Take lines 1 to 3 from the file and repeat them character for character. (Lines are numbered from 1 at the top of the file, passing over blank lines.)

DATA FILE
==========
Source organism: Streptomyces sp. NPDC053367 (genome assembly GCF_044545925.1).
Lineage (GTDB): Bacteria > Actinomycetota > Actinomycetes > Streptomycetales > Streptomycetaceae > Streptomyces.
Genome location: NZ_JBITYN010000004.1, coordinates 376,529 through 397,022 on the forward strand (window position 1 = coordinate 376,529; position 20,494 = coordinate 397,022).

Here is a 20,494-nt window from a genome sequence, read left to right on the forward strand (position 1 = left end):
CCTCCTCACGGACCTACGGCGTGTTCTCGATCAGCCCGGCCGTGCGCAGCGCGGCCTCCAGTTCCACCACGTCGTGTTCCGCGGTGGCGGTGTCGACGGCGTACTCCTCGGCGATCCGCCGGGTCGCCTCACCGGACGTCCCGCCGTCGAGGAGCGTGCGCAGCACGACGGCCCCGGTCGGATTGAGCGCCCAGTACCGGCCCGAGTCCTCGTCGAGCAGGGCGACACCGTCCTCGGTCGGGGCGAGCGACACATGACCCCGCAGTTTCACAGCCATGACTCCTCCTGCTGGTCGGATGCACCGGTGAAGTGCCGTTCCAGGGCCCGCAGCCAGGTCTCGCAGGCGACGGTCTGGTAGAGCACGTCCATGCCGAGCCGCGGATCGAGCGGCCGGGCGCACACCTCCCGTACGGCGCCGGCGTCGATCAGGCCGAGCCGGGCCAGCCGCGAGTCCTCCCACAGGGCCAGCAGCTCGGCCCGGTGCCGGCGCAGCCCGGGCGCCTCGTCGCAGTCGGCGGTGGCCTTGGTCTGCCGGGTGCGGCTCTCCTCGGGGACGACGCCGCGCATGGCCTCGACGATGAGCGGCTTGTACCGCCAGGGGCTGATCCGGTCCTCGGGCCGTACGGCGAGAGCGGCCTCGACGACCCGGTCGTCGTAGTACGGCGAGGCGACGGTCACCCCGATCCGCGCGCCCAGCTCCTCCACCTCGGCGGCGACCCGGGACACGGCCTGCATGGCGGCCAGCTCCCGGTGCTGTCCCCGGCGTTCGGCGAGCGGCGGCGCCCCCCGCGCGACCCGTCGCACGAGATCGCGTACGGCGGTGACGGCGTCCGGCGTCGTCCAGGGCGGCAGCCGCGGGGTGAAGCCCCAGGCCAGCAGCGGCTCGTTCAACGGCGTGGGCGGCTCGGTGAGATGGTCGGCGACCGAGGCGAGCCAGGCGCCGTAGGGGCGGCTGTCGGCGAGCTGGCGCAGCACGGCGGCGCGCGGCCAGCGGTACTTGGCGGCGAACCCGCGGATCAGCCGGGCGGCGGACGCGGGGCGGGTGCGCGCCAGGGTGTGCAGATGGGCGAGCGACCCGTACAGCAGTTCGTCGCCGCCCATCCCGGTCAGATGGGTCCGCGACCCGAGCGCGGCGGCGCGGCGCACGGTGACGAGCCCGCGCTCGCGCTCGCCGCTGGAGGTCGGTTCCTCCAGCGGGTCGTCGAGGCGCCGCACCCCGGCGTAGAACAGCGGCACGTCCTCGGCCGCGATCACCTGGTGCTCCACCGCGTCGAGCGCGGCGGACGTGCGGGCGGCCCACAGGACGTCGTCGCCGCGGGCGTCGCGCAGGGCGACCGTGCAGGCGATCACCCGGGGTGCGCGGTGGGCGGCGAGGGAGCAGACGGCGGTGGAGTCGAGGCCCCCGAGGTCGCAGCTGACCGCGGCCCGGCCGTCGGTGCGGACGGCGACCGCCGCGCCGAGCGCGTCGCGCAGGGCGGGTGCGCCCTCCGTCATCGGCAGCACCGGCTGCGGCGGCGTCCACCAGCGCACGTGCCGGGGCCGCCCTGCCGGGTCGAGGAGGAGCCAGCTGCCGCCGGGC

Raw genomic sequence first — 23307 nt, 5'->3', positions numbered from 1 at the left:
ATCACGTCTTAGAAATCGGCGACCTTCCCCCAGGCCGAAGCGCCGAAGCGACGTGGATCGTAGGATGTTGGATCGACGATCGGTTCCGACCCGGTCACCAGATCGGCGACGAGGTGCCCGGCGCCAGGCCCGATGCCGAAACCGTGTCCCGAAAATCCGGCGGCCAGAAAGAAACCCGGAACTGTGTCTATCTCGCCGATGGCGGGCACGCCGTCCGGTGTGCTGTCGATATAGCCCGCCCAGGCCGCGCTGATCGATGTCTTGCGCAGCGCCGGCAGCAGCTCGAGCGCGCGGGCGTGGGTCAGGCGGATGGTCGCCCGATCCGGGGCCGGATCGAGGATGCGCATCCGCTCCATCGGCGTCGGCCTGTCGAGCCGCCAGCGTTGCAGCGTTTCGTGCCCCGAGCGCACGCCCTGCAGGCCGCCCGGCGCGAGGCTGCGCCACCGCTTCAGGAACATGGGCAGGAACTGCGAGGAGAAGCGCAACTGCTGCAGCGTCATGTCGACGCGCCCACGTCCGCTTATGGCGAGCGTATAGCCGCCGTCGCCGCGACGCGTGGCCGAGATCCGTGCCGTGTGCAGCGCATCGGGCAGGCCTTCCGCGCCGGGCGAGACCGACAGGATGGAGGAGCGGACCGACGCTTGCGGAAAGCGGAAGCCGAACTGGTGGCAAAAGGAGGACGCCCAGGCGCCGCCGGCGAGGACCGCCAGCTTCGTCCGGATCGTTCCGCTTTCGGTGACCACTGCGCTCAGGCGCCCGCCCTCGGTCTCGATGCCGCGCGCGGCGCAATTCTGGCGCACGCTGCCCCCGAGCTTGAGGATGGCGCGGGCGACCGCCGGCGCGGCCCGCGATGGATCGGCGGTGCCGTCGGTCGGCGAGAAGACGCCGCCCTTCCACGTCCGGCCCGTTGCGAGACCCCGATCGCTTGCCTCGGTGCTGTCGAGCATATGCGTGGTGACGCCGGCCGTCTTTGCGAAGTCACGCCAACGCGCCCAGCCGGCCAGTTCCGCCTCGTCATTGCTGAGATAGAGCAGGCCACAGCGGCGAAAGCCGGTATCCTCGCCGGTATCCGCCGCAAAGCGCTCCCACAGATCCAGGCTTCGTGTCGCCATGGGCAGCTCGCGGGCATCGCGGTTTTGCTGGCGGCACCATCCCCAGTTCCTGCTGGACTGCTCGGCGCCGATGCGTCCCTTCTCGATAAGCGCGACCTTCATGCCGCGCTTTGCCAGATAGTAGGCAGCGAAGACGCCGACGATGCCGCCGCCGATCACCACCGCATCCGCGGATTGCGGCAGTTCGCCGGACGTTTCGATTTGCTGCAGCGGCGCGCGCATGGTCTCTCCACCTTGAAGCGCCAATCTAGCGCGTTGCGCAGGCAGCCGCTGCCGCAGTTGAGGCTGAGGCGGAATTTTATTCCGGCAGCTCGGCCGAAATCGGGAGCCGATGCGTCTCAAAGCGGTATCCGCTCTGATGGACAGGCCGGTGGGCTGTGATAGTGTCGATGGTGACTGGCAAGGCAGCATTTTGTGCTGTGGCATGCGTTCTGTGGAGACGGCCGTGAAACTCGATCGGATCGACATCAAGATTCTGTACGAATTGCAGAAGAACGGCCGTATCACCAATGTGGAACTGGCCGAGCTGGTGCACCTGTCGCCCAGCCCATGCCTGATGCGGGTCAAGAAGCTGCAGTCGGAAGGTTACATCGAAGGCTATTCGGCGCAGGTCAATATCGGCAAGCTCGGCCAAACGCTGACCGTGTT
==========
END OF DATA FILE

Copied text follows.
Source organism: Streptomyces sp. NPDC053367 (genome assembly GCF_044545925.1).
Lineage (GTDB): Bacteria > Actinomycetota > Actinomycetes > Streptomycetales > Streptomycetaceae > Streptomyces.
Genome location: NZ_JBITYN010000004.1, coordinates 376,529 through 397,022 on the forward strand (window position 1 = coordinate 376,529; position 20,494 = coordinate 397,022).